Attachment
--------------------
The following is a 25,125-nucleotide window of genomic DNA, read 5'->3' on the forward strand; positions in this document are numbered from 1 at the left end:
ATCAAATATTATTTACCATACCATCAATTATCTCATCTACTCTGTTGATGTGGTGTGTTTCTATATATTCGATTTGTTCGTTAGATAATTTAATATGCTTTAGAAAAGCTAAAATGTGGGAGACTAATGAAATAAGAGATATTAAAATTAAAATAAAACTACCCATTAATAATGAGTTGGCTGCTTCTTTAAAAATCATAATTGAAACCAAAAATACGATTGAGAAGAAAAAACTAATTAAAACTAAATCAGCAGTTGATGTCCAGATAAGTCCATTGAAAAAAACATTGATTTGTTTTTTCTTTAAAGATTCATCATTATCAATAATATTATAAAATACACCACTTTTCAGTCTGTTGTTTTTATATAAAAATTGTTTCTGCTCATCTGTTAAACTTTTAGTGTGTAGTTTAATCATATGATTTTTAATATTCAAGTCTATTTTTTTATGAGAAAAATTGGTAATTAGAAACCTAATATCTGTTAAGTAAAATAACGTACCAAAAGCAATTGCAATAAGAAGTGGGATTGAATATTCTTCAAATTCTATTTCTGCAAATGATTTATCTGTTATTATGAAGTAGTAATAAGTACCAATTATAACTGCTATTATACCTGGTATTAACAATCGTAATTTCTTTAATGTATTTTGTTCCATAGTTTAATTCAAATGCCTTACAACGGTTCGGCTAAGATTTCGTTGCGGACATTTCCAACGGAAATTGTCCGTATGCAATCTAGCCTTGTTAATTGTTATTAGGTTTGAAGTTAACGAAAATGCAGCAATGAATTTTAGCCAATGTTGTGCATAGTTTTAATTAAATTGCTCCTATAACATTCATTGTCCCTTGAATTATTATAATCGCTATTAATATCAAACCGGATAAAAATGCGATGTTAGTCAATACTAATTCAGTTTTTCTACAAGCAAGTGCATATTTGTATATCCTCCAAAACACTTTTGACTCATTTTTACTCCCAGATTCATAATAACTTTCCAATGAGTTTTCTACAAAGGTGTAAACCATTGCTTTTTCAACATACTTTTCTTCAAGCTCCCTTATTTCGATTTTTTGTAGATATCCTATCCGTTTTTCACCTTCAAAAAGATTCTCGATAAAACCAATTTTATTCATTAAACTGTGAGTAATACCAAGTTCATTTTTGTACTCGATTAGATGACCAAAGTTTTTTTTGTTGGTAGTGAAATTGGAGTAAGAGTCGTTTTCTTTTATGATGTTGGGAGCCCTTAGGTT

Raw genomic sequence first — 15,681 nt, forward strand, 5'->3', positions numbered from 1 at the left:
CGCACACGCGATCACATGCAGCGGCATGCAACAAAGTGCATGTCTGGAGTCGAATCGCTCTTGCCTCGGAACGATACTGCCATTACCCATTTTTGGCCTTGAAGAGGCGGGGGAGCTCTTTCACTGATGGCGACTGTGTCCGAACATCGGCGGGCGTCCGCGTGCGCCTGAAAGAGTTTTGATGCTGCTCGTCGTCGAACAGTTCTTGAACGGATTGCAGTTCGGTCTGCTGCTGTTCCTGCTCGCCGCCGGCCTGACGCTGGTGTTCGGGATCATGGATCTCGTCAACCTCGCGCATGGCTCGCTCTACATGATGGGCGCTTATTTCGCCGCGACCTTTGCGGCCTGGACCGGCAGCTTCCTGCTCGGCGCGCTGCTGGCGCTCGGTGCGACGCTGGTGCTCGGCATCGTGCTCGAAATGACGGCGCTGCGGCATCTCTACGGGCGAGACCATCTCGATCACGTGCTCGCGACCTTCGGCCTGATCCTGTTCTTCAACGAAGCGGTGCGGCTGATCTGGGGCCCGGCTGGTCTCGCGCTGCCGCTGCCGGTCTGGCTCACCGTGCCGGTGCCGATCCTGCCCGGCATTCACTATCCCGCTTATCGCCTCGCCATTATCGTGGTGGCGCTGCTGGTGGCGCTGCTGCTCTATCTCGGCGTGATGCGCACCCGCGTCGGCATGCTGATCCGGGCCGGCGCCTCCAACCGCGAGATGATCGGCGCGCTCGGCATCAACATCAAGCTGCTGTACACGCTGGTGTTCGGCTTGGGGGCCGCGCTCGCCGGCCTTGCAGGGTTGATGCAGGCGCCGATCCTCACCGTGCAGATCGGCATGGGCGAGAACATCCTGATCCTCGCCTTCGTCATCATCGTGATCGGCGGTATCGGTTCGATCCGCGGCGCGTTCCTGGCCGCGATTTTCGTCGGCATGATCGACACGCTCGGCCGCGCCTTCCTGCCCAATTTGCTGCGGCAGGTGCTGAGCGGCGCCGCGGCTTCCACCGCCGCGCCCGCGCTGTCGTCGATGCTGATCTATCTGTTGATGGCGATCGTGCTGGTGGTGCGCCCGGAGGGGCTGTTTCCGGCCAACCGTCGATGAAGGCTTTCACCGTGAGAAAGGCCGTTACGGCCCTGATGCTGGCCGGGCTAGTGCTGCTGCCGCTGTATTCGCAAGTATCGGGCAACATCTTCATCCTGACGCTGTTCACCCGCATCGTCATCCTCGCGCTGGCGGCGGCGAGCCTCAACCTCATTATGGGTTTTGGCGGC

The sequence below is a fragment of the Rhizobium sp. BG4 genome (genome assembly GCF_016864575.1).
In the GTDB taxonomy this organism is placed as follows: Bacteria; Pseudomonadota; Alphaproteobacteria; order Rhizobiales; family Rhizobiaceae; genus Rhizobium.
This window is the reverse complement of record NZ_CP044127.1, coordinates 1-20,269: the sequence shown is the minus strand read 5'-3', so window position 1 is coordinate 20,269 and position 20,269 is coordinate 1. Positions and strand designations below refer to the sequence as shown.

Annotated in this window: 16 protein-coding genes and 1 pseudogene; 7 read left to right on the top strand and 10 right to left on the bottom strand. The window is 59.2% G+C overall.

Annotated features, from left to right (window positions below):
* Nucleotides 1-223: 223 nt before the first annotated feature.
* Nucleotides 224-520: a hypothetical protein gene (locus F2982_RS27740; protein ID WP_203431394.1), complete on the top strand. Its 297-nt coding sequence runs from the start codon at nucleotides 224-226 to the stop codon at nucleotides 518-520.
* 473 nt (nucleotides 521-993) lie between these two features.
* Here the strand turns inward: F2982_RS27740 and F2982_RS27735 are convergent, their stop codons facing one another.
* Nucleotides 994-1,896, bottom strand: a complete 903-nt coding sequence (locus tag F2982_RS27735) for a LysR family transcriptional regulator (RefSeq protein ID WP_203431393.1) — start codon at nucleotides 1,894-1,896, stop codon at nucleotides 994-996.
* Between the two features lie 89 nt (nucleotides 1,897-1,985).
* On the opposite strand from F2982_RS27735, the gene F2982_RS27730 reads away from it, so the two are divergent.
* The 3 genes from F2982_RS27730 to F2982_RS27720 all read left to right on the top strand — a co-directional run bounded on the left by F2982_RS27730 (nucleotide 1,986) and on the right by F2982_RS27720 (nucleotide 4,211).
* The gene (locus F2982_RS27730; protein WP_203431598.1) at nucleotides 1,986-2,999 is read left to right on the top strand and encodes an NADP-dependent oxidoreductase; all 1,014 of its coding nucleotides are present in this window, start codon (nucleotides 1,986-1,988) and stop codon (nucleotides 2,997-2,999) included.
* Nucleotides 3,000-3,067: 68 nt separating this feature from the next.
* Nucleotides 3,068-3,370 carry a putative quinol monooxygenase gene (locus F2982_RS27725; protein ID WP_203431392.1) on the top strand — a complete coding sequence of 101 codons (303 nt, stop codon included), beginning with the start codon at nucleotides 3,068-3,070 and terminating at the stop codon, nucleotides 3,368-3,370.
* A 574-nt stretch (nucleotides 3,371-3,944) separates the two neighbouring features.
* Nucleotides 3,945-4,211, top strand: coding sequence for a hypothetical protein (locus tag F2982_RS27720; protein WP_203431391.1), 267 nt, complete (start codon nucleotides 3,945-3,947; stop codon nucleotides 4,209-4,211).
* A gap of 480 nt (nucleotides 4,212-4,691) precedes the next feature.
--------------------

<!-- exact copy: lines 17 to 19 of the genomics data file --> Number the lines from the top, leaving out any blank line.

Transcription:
* The 3 genes from F2982_RS27730 to F2982_RS27720 all read left to right on the top strand — a co-directional run bounded on the left by F2982_RS27730 (nucleotide 1,986) and on the right by F2982_RS27720 (nucleotide 4,211).
* The gene (locus F2982_RS27730; protein WP_203431598.1) at nucleotides 1,986-2,999 is read left to right on the top strand and encodes an NADP-dependent oxidoreductase; all 1,014 of its coding nucleotides are present in this window, start codon (nucleotides 1,986-1,988) and stop codon (nucleotides 2,997-2,999) included.
* Nucleotides 3,000-3,067: 68 nt separating this feature from the next.